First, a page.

17. Christopher Sachs Says:

    I think the choice isn’t between unmanned and manned exploration. I think it’s between a closed future where we’re resigned to partitioning an ever-decreaing supply of resources, and an open future with near limitless possibilities.

    I think it’s pathetic to characterize the space program by a few of its failures. It’s akin to criticizing the endeavor of science for failing to explain dark energy, or proving a fundamental theory of everything. Or mocking the attempts of particle physicists because the LHC has had trouble getting up in running.

  18. WilliamBlake Says:

    Manned capability complements our robotic technology. One does not mean you cannot do the other. Both have their uses. You value the Hubble telescope. It would not be possible without the ability to put men there in orbit, to repair and service it.
    People also may have other goals besides basic research. Chinese and Russians talk of mining the moon for helium 3. This would require a human presence at least to set up a base and get a robotic operation going.
    I read some posts, people were talking about going to Mars as a one way trip. Why so? Unlike the Moon, Mars has water!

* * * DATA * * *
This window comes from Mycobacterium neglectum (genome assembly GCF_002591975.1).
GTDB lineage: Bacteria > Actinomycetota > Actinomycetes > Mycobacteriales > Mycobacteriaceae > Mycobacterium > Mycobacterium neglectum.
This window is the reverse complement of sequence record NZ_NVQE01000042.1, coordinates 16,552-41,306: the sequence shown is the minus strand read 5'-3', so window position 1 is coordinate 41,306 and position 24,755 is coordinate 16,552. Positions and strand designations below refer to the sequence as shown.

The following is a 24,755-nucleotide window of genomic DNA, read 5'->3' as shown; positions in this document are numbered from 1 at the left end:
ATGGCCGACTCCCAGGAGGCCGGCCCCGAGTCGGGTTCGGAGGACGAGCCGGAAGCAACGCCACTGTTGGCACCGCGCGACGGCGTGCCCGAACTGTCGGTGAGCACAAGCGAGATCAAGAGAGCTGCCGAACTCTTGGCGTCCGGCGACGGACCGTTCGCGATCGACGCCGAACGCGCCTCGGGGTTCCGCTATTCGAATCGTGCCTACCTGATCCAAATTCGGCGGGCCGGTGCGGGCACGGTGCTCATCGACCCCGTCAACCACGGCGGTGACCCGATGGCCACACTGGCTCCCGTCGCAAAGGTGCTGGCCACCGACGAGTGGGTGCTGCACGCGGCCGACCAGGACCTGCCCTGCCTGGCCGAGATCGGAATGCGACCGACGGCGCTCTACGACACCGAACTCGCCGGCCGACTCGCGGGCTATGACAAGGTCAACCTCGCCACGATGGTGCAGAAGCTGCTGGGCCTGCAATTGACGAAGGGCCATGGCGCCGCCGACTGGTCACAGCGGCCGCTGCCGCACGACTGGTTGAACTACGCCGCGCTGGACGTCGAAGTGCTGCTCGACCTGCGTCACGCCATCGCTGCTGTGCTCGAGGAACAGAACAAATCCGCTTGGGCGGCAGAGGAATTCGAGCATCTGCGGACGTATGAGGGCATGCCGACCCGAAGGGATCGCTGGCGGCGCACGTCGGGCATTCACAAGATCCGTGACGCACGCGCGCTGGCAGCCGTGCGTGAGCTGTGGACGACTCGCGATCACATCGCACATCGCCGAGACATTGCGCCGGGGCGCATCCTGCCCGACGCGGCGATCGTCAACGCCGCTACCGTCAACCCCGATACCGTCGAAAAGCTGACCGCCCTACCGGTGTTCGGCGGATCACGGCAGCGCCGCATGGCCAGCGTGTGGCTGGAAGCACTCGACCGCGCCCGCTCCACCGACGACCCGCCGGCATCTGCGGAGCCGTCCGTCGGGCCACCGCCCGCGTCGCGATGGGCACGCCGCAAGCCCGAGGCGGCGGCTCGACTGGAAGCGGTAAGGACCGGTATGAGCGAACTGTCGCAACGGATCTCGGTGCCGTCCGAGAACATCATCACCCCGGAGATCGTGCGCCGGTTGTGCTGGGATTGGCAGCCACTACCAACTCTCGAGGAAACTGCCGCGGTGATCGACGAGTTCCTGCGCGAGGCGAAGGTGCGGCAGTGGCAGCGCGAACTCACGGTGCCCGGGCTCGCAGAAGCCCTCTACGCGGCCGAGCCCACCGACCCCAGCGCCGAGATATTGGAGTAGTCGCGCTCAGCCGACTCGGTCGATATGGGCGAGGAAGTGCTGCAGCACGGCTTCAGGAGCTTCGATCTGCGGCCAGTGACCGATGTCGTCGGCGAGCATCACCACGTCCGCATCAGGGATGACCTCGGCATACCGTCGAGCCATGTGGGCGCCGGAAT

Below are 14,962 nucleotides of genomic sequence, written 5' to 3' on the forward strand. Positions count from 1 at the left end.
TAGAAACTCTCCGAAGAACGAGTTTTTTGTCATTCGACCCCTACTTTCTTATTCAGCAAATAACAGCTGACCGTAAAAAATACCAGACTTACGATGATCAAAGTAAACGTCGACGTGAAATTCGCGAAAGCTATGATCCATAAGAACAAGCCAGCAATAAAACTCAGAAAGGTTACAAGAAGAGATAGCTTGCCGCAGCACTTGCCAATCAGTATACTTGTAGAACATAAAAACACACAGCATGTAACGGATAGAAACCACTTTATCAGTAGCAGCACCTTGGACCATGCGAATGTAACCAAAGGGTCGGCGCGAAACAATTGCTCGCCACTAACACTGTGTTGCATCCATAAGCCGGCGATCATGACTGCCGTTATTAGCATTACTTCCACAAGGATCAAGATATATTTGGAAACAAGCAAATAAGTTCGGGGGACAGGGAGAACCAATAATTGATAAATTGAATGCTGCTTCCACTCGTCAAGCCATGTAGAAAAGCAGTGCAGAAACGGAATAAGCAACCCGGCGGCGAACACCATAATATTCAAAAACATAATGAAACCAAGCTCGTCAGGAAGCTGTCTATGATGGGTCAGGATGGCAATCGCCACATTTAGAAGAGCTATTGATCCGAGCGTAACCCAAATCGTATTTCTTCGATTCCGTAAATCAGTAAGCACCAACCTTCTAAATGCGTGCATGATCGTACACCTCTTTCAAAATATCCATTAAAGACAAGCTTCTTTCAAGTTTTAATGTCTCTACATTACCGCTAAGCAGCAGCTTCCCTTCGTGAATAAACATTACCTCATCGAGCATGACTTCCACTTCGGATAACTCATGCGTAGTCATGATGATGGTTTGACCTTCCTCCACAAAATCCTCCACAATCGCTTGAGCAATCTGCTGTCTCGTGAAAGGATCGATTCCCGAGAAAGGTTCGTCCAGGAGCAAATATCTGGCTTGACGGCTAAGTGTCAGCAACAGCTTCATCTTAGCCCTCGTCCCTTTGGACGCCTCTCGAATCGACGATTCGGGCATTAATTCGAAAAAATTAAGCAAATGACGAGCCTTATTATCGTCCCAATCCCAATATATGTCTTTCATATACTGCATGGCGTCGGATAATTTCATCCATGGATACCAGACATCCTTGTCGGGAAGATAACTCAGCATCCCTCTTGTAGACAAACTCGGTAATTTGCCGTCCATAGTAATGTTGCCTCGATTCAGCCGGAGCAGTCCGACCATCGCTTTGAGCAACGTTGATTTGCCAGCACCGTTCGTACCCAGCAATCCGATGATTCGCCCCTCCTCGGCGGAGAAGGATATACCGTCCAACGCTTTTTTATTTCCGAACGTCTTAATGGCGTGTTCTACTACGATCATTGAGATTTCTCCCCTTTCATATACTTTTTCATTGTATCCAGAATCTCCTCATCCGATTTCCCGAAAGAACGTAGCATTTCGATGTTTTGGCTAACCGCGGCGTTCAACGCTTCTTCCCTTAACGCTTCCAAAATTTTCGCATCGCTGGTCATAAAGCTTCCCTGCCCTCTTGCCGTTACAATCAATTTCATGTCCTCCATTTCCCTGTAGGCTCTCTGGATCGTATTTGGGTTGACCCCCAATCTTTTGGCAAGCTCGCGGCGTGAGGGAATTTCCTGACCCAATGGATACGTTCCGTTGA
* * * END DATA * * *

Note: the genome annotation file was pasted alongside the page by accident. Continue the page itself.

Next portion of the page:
Water to drink, water for hydroponics, water to break down to hydrogen for fuel cells, and oxygen to breath, rocket fuel (Hydrox!).
    Mars can support a permanent base, with its water, and make the fuel for return trips. Why go there…well that’s still being debated.

  19. Mike Licht Says:

    William Blake writes: Manned capability complements our robotic technology. One does not mean you cannot do the other. Both have their uses. You value the Hubble telescope. It would not be possible without the ability to put men there in orbit, to repair and service it.

    Men would not have to repair and service it if the manned effort had not drained the resources from the scientific research program. The second or third successor to Hubble would be in orbit by now.

    This is not about “Men vs. Robots.” It is about having a goal and using advanced technology anf public funds to out-stunt Evel Knievel.

  20. Mike Licht Says:

    Christopher Sachs wrote: I think the choice isn’t between unmanned and manned exploration.

    In a perfect world, where political considerations did not drive NASA, the manned space effort would be done in a rational and meaningful way, one that did not drain resources from actual scientific research. That is not the world — or solar system — in which we live.

    I think it’s between a closed future where we’re resigned to partitioning an ever-decreaing supply of resources, and an open future with near limitless possibilities

    Stunt flights do not change the future, they just change the Guiness Book of World Records. With few significant exceptions (Hubble, the probes) that is certainly the lesson of the last four decades of NASA.

Comments are closed.


Follow

Get every new post delivered to your Inbox.

Join 145 other followers

%d bloggers like this: